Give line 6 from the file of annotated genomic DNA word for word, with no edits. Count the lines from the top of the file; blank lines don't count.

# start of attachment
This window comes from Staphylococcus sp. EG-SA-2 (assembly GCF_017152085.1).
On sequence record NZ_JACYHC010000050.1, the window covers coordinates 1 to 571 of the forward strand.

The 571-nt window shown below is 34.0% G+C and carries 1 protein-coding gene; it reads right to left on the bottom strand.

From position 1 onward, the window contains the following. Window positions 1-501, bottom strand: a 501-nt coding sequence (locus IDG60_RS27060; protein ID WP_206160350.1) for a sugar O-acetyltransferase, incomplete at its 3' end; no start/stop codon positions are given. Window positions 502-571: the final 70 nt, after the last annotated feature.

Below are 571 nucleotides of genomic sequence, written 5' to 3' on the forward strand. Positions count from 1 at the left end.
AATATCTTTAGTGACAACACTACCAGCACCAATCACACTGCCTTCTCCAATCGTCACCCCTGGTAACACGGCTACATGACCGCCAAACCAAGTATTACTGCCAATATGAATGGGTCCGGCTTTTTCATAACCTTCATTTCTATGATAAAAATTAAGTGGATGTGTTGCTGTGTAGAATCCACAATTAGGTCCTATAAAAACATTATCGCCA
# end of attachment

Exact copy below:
AATATCTTTAGTGACAACACTACCAGCACCAATCACACTGCCTTCTCCAATCGTCACCCCTGGTAACACGGCTACATGACCGCCAAACCAAGTATTACTGCCAATATGAATGGGTCCGGCTTTTTCATAACCTTCATTTCTATGATAAAAATTAAGTGGATGTGTTGCTGTGTAGAATCCACAATTAGGTCCTATAAAAACATTATCGCCA